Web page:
The Influence of Crashes on Network-wide Flow-Density Relation
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This research compares flow-density relationships of a major urban freeway network in Chicago, Illinois during peak hours with and without reported crashes for the years 2007 – 2010. Currently, there is a long delay in getting information about a crash to drivers approaching a crash site. This leads to congestion as approaching vehicles are unaware of the crash ahead. The correlation between the time or location of a crash on a network and the shape and distribution of the resulting flow-density diagram can be used to understand the areas within the transportation network that will be eventually affected by specific crashes. Once these relationships are defined, then ITS technologies including CV with V2V and V2I communications can be used to send messages to drivers headed in the direction of the crash and alert Emergency Medical Services sooner. This will allow drivers to redirect their routes to avoid the crash site and overall, reduce congestion. Major differences were found in the flow-density diagrams between peak hours with and without reported crashes on the network. This research suggests relationships between the spatial distribution of crashes and the resulting flow-density diagrams. Future work involves obtaining more data to define a more distinct relationship and simulating the same network with CV at different market penetration rates on similar days to study the effects on the resulting flow-density diagrams.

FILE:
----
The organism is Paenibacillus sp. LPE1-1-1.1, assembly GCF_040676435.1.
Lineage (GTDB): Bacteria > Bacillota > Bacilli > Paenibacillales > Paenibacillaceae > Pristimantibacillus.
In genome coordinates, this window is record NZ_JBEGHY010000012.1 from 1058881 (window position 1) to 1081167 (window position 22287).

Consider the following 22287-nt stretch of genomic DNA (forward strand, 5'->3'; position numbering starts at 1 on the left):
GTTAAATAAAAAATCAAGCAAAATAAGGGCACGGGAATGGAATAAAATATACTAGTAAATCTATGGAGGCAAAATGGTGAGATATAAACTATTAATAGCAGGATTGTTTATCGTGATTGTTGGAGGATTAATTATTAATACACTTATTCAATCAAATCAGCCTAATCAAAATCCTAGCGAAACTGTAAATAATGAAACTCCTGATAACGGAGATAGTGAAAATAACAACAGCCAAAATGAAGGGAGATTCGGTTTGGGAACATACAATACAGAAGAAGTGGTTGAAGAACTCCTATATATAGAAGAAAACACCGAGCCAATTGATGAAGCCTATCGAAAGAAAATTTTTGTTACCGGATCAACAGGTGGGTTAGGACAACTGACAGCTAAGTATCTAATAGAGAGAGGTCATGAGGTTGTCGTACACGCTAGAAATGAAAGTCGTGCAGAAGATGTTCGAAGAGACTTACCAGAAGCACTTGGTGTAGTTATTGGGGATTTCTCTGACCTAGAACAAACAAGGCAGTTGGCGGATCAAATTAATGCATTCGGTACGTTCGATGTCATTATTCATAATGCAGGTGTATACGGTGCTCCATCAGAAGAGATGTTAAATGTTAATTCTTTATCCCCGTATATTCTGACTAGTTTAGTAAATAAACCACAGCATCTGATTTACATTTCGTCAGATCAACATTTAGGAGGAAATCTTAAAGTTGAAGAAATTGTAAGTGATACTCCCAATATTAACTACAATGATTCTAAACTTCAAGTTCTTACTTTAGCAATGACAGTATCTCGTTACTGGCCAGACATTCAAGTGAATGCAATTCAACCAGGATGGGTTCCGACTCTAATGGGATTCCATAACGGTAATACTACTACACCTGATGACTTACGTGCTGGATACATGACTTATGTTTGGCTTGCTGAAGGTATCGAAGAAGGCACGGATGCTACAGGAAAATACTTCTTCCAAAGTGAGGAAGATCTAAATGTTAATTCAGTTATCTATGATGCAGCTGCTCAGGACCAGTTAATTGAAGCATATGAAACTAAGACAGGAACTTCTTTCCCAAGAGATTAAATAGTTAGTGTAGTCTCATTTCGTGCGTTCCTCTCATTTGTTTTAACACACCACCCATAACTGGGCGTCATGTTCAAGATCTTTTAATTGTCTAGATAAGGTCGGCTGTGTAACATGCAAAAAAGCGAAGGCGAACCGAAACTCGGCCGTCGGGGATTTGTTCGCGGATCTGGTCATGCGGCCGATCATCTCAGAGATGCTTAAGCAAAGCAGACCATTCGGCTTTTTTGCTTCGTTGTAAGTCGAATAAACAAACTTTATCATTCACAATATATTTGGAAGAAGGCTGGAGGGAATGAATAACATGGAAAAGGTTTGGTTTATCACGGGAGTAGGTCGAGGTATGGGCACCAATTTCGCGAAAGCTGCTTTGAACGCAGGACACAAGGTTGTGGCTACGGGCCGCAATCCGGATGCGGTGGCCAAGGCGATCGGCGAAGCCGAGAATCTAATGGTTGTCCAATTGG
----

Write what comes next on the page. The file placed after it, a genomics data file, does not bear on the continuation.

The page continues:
intelligent transportation systems
network-wide flow-density diagrams
flow vs. occupancy
traffic flow theory
Xavier, Connie Beth (2016). The Influence of Crashes on Network-wide Flow-Density Relation. Undergraduate Research Scholars Program. Available electronically from